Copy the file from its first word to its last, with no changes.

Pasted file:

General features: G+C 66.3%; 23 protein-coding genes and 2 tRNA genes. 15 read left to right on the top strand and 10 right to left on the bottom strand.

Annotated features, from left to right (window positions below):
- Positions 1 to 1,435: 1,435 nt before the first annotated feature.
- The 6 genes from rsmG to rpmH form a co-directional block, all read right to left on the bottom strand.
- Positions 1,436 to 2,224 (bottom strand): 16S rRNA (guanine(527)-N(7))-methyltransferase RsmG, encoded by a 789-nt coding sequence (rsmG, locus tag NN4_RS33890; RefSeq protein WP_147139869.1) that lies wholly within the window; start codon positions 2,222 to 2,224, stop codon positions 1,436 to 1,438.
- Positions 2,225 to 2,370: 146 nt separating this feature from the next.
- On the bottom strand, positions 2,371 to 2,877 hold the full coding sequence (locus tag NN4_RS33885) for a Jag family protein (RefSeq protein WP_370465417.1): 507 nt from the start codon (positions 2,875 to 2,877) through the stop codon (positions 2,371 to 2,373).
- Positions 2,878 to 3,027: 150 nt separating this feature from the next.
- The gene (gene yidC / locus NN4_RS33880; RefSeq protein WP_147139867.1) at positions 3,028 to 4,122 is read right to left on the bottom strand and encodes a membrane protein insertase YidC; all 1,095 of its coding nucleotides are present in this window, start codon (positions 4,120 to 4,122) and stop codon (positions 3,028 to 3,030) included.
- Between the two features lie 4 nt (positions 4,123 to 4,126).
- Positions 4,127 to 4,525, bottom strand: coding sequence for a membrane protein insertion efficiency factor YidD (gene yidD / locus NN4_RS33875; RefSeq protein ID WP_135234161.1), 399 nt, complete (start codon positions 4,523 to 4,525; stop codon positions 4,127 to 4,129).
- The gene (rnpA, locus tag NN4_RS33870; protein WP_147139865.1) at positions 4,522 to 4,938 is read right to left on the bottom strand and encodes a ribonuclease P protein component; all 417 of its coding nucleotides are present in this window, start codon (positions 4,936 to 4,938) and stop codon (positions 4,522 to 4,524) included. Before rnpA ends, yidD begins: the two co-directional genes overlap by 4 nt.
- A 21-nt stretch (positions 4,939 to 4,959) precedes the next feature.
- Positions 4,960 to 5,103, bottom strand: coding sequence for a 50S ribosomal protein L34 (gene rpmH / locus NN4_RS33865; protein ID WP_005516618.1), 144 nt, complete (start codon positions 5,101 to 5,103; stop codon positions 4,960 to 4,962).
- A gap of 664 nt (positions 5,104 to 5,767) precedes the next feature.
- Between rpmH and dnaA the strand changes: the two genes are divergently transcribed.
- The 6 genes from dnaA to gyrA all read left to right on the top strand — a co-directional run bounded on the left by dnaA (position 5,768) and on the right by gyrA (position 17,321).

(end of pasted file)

General features: G+C 66.3%; 23 protein-coding genes and 2 tRNA genes. 15 read left to right on the top strand and 10 right to left on the bottom strand.

Annotated features, from left to right (window positions below):
- Positions 1 to 1,435: 1,435 nt before the first annotated feature.
- The 6 genes from rsmG to rpmH form a co-directional block, all read right to left on the bottom strand.
- Positions 1,436 to 2,224 (bottom strand): 16S rRNA (guanine(527)-N(7))-methyltransferase RsmG, encoded by a 789-nt coding sequence (rsmG, locus tag NN4_RS33890; RefSeq protein WP_147139869.1) that lies wholly within the window; start codon positions 2,222 to 2,224, stop codon positions 1,436 to 1,438.
- Positions 2,225 to 2,370: 146 nt separating this feature from the next.
- On the bottom strand, positions 2,371 to 2,877 hold the full coding sequence (locus tag NN4_RS33885) for a Jag family protein (RefSeq protein WP_370465417.1): 507 nt from the start codon (positions 2,875 to 2,877) through the stop codon (positions 2,371 to 2,373).
- Positions 2,878 to 3,027: 150 nt separating this feature from the next.
- The gene (gene yidC / locus NN4_RS33880; RefSeq protein WP_147139867.1) at positions 3,028 to 4,122 is read right to left on the bottom strand and encodes a membrane protein insertase YidC; all 1,095 of its coding nucleotides are present in this window, start codon (positions 4,120 to 4,122) and stop codon (positions 3,028 to 3,030) included.
- Between the two features lie 4 nt (positions 4,123 to 4,126).
- Positions 4,127 to 4,525, bottom strand: coding sequence for a membrane protein insertion efficiency factor YidD (gene yidD / locus NN4_RS33875; RefSeq protein ID WP_135234161.1), 399 nt, complete (start codon positions 4,523 to 4,525; stop codon positions 4,127 to 4,129).
- The gene (rnpA, locus tag NN4_RS33870; protein WP_147139865.1) at positions 4,522 to 4,938 is read right to left on the bottom strand and encodes a ribonuclease P protein component; all 417 of its coding nucleotides are present in this window, start codon (positions 4,936 to 4,938) and stop codon (positions 4,522 to 4,524) included. Before rnpA ends, yidD begins: the two co-directional genes overlap by 4 nt.
- A 21-nt stretch (positions 4,939 to 4,959) precedes the next feature.
- Positions 4,960 to 5,103, bottom strand: coding sequence for a 50S ribosomal protein L34 (gene rpmH / locus NN4_RS33865; protein ID WP_005516618.1), 144 nt, complete (start codon positions 5,101 to 5,103; stop codon positions 4,960 to 4,962).
- A gap of 664 nt (positions 5,104 to 5,767) precedes the next feature.
- Between rpmH and dnaA the strand changes: the two genes are divergently transcribed.
- The 6 genes from dnaA to gyrA all read left to right on the top strand — a co-directional run bounded on the left by dnaA (position 5,768) and on the right by gyrA (position 17,321).